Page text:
Slavish assimilation of foreign linguistic errors.

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Ardillaun

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Some of us may watch TV, but as James Ward recently remarked in a review of Blake

Glorious Luminary

that does rather overcall what most of us are up to. I see it and/or hear it, consuming it passively. By and large, I must confess I'm not very vigilant in monitoring the message.
 

Black Swan

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That's mostly down to linguistic brainwashing by you feckin' yanks with your incessant torrent of cultural imperialism spewing nightly from our TV sets.

[highlight]So is the fact that most of our kids now raise the pitch at the end of every sentence as if everything were a question.[/highlight]

Both behaviours should be considered as linguistic heresy and result in immediate deportation to the US. Oh wait, no need, most of the offenders already self deport to the US due to our government's economic and social policies. :p
It annoys the sh*t out of me too, particularly when I observe it in women; who in my experience are the primary culprits.

The advertising industry is rife with it.
 

Ardillaun

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After the endless uptalk of North America, I find Irish speech south of Ulster and north of Cork rather flat.

But when I hear a Kerry builder saying he's going to get a problem sorted rather than sorted out I know we are all bound for some horrible Americanized Beckhamland.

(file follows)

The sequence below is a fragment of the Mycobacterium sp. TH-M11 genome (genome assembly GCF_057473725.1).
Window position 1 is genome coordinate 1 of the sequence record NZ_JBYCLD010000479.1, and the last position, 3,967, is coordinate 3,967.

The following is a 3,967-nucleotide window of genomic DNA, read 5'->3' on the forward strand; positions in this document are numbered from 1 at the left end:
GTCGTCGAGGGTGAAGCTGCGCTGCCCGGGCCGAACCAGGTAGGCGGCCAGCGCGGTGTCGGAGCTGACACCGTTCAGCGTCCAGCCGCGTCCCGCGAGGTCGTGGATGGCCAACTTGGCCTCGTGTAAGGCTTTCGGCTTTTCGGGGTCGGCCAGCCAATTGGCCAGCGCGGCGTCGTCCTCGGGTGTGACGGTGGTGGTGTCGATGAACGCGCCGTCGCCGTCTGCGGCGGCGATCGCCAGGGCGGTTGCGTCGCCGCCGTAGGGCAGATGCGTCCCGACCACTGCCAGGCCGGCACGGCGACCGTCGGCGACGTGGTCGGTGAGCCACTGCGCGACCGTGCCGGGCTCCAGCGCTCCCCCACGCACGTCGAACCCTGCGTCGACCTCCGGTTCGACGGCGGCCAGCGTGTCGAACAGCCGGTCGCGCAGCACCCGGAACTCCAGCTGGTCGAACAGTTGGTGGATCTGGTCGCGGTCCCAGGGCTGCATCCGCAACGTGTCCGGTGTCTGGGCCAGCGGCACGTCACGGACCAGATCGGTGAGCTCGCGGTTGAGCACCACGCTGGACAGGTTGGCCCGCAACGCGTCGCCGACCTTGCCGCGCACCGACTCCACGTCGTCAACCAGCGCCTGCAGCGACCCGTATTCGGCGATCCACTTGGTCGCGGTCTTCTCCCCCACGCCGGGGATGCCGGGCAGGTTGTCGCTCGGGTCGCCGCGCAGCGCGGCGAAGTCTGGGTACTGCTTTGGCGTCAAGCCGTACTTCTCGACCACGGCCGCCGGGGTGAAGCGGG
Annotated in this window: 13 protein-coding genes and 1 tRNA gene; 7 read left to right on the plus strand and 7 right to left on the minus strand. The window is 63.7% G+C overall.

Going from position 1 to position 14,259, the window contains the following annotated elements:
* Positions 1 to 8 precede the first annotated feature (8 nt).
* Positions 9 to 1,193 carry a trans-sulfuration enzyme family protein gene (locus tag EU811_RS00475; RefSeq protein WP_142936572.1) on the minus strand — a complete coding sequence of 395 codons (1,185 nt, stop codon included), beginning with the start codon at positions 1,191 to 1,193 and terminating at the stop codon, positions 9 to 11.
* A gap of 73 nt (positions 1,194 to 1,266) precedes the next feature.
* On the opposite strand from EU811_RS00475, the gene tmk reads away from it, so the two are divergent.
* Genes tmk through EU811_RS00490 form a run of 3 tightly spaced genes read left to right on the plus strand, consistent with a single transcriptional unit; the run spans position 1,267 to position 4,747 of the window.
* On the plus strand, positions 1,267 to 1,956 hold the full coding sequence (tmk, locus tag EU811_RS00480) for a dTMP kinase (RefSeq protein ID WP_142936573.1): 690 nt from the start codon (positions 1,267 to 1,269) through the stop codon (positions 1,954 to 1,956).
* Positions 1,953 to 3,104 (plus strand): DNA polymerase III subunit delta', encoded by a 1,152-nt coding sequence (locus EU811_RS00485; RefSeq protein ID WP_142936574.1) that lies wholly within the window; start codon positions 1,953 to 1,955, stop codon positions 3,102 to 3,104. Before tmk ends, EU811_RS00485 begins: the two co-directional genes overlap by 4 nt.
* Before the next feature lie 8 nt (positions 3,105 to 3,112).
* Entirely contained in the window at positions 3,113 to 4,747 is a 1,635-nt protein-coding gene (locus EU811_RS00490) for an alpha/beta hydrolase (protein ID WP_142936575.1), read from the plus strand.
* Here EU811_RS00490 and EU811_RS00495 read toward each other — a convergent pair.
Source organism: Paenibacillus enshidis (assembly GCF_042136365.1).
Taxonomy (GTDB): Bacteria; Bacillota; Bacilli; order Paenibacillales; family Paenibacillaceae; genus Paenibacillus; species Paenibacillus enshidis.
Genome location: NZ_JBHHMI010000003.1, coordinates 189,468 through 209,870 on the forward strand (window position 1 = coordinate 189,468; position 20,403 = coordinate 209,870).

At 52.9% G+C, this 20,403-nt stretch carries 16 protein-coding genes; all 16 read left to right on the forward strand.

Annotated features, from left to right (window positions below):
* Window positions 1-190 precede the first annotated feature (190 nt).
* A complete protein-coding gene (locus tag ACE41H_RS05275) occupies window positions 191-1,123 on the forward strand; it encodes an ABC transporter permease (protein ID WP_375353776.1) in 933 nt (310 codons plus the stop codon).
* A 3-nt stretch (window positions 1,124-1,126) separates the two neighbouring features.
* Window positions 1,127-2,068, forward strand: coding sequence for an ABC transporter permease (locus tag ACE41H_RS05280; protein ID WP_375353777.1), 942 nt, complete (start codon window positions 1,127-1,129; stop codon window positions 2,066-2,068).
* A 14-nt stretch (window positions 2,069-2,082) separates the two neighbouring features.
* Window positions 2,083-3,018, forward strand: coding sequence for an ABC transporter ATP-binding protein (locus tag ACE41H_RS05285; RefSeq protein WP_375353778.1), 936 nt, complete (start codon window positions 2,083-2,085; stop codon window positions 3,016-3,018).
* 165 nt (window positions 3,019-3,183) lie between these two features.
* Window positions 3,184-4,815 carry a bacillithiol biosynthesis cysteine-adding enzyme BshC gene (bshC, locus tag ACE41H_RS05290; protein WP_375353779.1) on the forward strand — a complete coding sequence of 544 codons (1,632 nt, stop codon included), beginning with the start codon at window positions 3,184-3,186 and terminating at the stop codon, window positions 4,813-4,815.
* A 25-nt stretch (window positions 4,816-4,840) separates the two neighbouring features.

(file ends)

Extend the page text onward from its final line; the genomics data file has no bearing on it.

Ardillaun

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I wouldn't begrudge Bob Dylan his Nobel Prize but I do hold him to a large degree responsible for one of the most common grammatical errors in English today. In his song "Lay, lady, lay", he never specifies precisely what the woman in question is supposed to "lay across" his "big brass bed".

Of course, Dylan was under the common American misapprehension that the verb "to lay" means the same as "to lie" (as in lie down). It doesn't: it means "to put something down". Lay is a transitive verb; it requires a direct object. Like bring, buy and give, you have to say what you're putting down. However, the more you hear som ething, the more it sounds right so - thanks to Mr Zimmerman - I hear more and more Irish people saying things like, "I'm going to lay down for a while" when they mean, "I'm going to lie down for a while".
The song clearly describes a hungry farmer talking to a chicken.
 


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